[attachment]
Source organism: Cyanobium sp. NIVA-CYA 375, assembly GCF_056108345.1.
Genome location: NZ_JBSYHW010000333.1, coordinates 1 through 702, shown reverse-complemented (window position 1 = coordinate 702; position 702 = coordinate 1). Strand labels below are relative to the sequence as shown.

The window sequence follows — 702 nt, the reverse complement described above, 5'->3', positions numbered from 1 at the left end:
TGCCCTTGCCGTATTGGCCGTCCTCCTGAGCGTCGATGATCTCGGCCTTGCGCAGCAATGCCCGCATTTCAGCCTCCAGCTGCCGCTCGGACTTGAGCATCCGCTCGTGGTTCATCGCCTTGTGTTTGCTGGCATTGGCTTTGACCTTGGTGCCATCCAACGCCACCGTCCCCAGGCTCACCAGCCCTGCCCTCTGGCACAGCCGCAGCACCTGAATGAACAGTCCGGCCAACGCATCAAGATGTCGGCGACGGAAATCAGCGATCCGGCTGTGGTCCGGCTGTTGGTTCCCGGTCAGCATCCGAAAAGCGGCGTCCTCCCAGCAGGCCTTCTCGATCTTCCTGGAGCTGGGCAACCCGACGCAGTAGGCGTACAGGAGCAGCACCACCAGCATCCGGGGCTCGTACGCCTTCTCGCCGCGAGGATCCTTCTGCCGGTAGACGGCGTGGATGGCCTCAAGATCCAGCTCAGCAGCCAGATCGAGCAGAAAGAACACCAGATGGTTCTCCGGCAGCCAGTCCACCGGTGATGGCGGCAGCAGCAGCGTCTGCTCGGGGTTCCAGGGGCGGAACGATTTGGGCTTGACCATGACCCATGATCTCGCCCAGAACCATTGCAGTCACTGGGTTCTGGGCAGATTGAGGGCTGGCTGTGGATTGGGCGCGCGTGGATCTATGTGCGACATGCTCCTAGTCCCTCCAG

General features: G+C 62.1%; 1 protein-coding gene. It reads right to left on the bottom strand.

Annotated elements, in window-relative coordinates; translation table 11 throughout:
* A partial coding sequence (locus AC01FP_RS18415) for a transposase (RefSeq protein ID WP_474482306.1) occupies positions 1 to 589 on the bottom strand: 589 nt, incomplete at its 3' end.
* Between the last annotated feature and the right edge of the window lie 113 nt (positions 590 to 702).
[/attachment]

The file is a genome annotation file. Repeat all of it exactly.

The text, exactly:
Source organism: Cyanobium sp. NIVA-CYA 375, assembly GCF_056108345.1.
Genome location: NZ_JBSYHW010000333.1, coordinates 1 through 702, shown reverse-complemented (window position 1 = coordinate 702; position 702 = coordinate 1). Strand labels below are relative to the sequence as shown.

The window sequence follows — 702 nt, the reverse complement described above, 5'->3', positions numbered from 1 at the left end:
TGCCCTTGCCGTATTGGCCGTCCTCCTGAGCGTCGATGATCTCGGCCTTGCGCAGCAATGCCCGCATTTCAGCCTCCAGCTGCCGCTCGGACTTGAGCATCCGCTCGTGGTTCATCGCCTTGTGTTTGCTGGCATTGGCTTTGACCTTGGTGCCATCCAACGCCACCGTCCCCAGGCTCACCAGCCCTGCCCTCTGGCACAGCCGCAGCACCTGAATGAACAGTCCGGCCAACGCATCAAGATGTCGGCGACGGAAATCAGCGATCCGGCTGTGGTCCGGCTGTTGGTTCCCGGTCAGCATCCGAAAAGCGGCGTCCTCCCAGCAGGCCTTCTCGATCTTCCTGGAGCTGGGCAACCCGACGCAGTAGGCGTACAGGAGCAGCACCACCAGCATCCGGGGCTCGTACGCCTTCTCGCCGCGAGGATCCTTCTGCCGGTAGACGGCGTGGATGGCCTCAAGATCCAGCTCAGCAGCCAGATCGAGCAGAAAGAACACCAGATGGTTCTCCGGCAGCCAGTCCACCGGTGATGGCGGCAGCAGCAGCGTCTGCTCGGGGTTCCAGGGGCGGAACGATTTGGGCTTGACCATGACCCATGATCTCGCCCAGAACCATTGCAGTCACTGGGTTCTGGGCAGATTGAGGGCTGGCTGTGGATTGGGCGCGCGTGGATCTATGTGCGACATGCTCCTAGTCCCTCCAG

General features: G+C 62.1%; 1 protein-coding gene. It reads right to left on the bottom strand.

Annotated elements, in window-relative coordinates; translation table 11 throughout:
* A partial coding sequence (locus AC01FP_RS18415) for a transposase (RefSeq protein ID WP_474482306.1) occupies positions 1 to 589 on the bottom strand: 589 nt, incomplete at its 3' end.
* Between the last annotated feature and the right edge of the window lie 113 nt (positions 590 to 702).